Labour will knit our values of equality into the economy and the future of work

Marsha de Cordova

As we emerge from the pandemic, we face a great moment for our country, where we can shape a more secure, resilient and equal future for all. Labour’s new deal for working people is about fundamentally changing the economy to make Britain the best place to work.

Too many people went into the pandemic amid deepening inequalities with too few savings, in insecure work, without the resilient public services they need, and after the foundations of our economy were weakened by years of Conservative cuts. As we hopefully head into a recovery, a fairer economy shaped by Labour would provide secure, quality well-paid jobs paid – and it would fire on all cylinders.

We have already begun to lay out how we’d drive it forward – by buying, making and selling more in Britain – to help our businesses to thrive, our high streets to prosper and for all people to get a fair day’s pay for a fair day’s work. When we look at creating the good work and good jobs that people rightly expect, we have to consider: how do we ensure that work is a dignified and respectful space that allows all to meet their potential?

These values of equality are deeply entwined into our Labour history, and that’s why we will knit them into our economy, the future of work and the quality jobs we will create as a Labour government. In my role, that starts with us continuing to call on the government to introduce mandatory ethnicity pay gap reporting for all firms with over 250 employees.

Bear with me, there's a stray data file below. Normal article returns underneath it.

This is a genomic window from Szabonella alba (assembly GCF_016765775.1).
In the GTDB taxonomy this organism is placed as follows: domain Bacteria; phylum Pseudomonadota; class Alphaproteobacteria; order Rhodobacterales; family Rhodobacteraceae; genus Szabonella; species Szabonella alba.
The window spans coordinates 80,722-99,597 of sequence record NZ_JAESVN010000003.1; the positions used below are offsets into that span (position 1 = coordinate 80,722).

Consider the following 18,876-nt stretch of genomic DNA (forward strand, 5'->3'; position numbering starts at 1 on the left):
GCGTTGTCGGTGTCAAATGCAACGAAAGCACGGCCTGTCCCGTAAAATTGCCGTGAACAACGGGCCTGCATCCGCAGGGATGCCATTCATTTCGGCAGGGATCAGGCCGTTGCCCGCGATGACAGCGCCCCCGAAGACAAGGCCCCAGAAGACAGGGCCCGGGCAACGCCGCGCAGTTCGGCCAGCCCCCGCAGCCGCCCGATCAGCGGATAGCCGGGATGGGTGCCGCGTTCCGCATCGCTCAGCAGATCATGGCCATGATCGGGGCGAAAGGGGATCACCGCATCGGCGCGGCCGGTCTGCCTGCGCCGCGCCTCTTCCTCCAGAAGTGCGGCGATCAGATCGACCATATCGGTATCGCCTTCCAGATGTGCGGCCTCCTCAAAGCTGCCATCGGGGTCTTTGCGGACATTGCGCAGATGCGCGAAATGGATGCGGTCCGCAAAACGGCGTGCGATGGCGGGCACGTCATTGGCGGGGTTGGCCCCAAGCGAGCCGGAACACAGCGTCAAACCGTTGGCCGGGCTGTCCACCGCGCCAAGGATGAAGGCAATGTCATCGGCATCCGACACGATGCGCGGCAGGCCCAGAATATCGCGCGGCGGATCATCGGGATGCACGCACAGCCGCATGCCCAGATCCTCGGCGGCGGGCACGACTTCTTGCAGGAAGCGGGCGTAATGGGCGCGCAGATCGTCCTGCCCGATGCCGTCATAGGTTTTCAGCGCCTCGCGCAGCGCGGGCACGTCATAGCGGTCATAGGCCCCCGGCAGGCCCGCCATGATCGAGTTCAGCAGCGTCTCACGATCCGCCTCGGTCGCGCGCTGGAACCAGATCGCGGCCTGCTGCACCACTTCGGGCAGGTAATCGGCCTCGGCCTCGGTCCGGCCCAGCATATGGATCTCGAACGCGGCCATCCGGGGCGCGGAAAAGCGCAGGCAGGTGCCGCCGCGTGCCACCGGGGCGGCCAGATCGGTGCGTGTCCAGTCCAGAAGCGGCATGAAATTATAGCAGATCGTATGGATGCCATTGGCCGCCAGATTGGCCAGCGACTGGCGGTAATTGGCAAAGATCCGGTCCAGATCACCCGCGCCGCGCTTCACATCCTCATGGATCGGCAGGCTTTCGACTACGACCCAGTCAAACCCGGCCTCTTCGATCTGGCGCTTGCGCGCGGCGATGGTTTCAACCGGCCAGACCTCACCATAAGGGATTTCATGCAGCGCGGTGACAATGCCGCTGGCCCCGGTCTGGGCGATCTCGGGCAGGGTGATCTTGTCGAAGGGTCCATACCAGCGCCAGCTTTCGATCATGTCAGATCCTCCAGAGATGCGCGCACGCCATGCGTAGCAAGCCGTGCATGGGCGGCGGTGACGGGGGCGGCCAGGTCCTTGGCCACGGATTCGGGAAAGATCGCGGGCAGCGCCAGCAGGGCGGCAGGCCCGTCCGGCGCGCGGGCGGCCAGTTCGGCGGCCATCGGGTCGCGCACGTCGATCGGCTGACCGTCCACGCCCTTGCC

We have seen with gender pay gap reporting how data really is one of key components for tackling inequality: understanding the size and shape of the pay gap will help us target policies to close the gap and end race inequality at work. Where Labour is in power, we are already doing this, with Labour mayors putting ethnicity pay gap reporting in place in London and Bristol, and the Welsh Labour government leading the way in the Senedd.

As Baroness Lawrence’s review “An Avoidable Crisis” showed, the impact of Covid-19 has been disproportionate on Black, Asian and minority ethnic communities. She rightly noted that the pandemic must be a turning point when it comes to racial disparities, writing: “We have heard enough talk from the government. It is now time to act. We created this system; we need to fix it.”

It is also critical that the government acts to end sexual harassment in the workplace, which continues to affect one in two women and seven in ten disabled women, according to the TUC. Recently, the government committed to action on sexual harassment but we need to see them deliver on this. As we return to workplaces across the country, we cannot see a return to business as usual when it comes to workplace harassment.

A Labour government would tackle this head on as part of our commitment for an equal recovery, along with a number of other measures including a ban making pregnant women redundant during pregnancy and maternity leave, publishing disaggregated data on job creation schemes and reviewing the failing childcare and shared parental leave systems.

Workplace respect and dignity must be front and centre of our new world of work. It’s time for a culture change across Britain: for too long, good secure jobs have been in decline while inequality has proliferated at work. As we emerge from a difficult 18 months, it’s time to take some of the positives into the future of work and for getting our economy firing on all cylinders.

We know what works to create a fairer future of work for all. It’s time the government follows suit and prioritises equality, dignity and respect for all workers, as a Labour government would.

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